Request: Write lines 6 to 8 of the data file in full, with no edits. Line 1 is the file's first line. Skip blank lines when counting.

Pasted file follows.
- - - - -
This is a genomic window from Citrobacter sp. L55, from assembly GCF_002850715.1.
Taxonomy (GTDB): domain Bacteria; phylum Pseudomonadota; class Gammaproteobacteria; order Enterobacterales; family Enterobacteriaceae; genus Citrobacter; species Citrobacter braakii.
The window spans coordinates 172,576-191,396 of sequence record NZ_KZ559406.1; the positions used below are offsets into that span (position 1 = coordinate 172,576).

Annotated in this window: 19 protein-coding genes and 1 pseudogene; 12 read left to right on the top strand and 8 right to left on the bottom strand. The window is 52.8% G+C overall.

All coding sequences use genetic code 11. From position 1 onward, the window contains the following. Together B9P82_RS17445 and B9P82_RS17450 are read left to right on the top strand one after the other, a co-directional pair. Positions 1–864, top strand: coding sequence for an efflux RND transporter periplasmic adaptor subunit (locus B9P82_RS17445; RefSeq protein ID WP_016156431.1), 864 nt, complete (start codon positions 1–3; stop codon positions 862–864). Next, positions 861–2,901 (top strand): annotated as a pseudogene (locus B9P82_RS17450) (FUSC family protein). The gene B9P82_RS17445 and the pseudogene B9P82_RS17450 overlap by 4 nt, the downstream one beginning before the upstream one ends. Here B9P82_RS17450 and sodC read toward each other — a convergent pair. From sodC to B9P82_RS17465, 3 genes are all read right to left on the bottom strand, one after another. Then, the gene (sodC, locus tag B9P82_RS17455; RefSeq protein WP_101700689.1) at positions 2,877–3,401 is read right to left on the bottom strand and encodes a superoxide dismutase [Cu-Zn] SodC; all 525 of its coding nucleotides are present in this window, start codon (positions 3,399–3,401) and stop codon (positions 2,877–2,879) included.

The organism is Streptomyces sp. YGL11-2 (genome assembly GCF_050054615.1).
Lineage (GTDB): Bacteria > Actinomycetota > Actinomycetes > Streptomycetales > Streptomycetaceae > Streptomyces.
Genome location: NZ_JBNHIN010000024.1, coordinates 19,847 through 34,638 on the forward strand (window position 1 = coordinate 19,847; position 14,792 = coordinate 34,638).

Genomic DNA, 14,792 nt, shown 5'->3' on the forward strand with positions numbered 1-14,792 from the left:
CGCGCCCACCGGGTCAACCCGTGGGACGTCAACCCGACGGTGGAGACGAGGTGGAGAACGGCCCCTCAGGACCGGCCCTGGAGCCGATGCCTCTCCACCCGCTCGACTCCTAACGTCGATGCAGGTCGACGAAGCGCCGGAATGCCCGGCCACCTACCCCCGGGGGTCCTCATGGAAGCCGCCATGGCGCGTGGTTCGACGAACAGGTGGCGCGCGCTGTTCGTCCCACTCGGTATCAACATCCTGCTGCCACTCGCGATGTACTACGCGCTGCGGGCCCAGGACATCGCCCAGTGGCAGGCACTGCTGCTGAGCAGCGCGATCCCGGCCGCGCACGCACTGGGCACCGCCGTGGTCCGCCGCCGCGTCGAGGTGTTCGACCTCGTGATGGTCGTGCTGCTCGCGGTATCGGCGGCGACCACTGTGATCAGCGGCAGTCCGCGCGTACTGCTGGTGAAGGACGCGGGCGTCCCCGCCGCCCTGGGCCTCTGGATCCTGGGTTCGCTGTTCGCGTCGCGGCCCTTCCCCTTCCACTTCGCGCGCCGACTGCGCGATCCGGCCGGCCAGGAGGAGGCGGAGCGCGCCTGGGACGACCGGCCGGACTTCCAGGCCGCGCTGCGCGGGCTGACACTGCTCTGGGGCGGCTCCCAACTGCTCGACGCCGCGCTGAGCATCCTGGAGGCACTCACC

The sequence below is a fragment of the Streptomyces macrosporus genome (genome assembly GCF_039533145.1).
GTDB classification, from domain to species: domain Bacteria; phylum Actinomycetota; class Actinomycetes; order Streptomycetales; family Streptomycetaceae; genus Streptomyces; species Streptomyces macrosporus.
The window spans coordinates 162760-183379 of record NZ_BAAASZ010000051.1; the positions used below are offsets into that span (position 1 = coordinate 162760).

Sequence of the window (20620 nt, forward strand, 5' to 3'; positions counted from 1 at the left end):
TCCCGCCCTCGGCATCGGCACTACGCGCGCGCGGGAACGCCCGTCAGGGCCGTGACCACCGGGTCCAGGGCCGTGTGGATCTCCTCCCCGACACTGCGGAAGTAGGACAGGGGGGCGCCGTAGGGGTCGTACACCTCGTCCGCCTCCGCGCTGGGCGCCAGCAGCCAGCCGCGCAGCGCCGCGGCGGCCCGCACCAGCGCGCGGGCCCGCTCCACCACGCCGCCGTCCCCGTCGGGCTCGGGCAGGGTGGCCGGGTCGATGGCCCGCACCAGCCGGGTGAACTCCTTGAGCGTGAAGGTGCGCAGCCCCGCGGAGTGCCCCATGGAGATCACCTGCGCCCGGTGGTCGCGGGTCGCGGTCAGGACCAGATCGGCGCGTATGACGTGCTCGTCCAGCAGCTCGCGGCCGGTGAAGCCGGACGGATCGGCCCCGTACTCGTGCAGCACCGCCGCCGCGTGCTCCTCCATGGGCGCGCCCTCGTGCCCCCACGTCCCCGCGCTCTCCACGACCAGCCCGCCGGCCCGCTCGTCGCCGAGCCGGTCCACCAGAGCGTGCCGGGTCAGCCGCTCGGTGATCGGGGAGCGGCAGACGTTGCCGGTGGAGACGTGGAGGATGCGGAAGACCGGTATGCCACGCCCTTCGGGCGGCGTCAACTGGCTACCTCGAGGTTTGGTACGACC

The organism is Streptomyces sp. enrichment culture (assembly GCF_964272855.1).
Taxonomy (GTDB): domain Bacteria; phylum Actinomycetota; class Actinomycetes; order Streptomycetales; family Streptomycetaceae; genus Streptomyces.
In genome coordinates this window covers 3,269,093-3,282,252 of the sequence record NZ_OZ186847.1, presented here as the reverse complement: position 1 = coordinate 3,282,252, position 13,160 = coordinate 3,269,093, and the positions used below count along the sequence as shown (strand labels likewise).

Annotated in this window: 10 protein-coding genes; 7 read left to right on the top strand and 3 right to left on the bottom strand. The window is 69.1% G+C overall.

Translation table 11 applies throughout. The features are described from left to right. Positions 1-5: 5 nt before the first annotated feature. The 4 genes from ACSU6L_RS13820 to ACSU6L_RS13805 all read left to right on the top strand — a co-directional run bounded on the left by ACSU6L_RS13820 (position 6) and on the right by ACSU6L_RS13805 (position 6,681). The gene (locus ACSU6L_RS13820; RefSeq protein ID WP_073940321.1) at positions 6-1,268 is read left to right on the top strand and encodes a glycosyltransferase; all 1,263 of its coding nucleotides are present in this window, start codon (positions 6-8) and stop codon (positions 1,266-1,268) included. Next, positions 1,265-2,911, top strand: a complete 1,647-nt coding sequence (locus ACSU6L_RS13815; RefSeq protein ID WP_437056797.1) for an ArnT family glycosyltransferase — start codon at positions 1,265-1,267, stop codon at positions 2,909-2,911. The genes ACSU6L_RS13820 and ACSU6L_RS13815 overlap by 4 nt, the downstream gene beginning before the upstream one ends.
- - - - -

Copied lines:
The organism is Streptomyces sp. YGL11-2 (genome assembly GCF_050054615.1).
Lineage (GTDB): Bacteria > Actinomycetota > Actinomycetes > Streptomycetales > Streptomycetaceae > Streptomyces.
Genome location: NZ_JBNHIN010000024.1, coordinates 19,847 through 34,638 on the forward strand (window position 1 = coordinate 19,847; position 14,792 = coordinate 34,638).